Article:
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STYLING | 7 out of 10
stout headlights and odd proportions give the iQ a cartoonish personality and a Volkswagen Beetle-esque charm
the maximization of interior volume and compact engineering beneath its sheetmetal makes Tetris look like a game of stick and ball
substantial and well detailed for a dink-class runabout
Car and Driver
stands tough like a bulldog, seven inches wider than it is high
The 2014 Scion iQ is often mistaken for a Smart ForTwo, simply because the two models are the shortest cars on the market--and the Scion iQ looks like a two-seater. And even if Scion calls it a "3+1-seater," it's rarely going to be used to carry more than two people--or even one.
The iQ's aggressive lines give it more attitude and presence than the cuter, cuddlier Smart. If you don't look past the side door, it almost looks like a conventional car, with more visual weight given to the (still very short) hood. Its height and width are similar to a subcompact, and it's more slab-sided and substantial than the Smart--and then it simply ends. It's almost like a subcompact with the back half removed. From the front and front three-quarters, it's beefier than the Smart. The large wheels visually add to a road-hugging stance that amplifies the car's frontal proportions.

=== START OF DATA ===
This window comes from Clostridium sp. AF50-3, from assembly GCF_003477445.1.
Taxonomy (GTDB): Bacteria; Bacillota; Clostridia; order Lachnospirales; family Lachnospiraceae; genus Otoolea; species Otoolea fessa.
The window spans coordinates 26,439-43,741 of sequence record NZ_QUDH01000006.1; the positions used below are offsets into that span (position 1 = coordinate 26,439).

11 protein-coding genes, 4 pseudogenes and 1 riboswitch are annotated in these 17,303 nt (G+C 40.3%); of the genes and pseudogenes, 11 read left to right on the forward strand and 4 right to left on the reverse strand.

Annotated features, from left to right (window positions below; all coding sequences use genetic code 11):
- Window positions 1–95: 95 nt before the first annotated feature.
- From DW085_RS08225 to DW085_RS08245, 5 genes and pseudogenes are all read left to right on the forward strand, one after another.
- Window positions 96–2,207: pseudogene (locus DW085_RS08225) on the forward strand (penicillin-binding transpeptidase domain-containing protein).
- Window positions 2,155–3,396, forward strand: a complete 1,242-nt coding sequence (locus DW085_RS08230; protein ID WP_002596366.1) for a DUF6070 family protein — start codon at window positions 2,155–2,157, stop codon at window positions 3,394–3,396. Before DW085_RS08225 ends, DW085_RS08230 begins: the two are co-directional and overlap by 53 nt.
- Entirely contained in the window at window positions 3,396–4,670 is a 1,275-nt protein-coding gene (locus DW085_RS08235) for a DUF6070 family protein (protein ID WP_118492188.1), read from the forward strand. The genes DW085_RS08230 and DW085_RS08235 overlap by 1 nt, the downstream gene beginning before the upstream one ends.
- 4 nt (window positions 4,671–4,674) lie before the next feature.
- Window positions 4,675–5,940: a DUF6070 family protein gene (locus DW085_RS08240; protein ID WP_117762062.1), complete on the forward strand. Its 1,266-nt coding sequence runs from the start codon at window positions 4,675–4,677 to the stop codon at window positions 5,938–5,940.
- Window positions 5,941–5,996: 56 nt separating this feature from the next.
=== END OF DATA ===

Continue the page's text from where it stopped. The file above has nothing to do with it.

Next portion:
The little Scion's cabin has nice detailing on the trims and finishes and relatively sensible, straightforward design. The grim nylon seat fabric isn't up to the standard of the rest of the interior, though, and there's a lot of black in a visually small space. The one exception to the straightforward design themes is what Scion calls a "manta ray" theme of swoops and embossing, both on the top of the center stack and on the door pulls.
The "3+1-seat" interior is accomplished by a passenger instrument panel that's moved several inches closer to the base of the windshield than the driver's. That means the front passenger will sit considerably further forward than the driver, slightly odd until you get used to it, if the third seat on the car's right is occupied. The fourth seat behind the driver is for a very, very small living creature--or more likely backpacks, bundles, and packages.
The 2014 Scion iQ has more street presence than you'd expect, but can look like a subcompact with the rear amputated from some angles.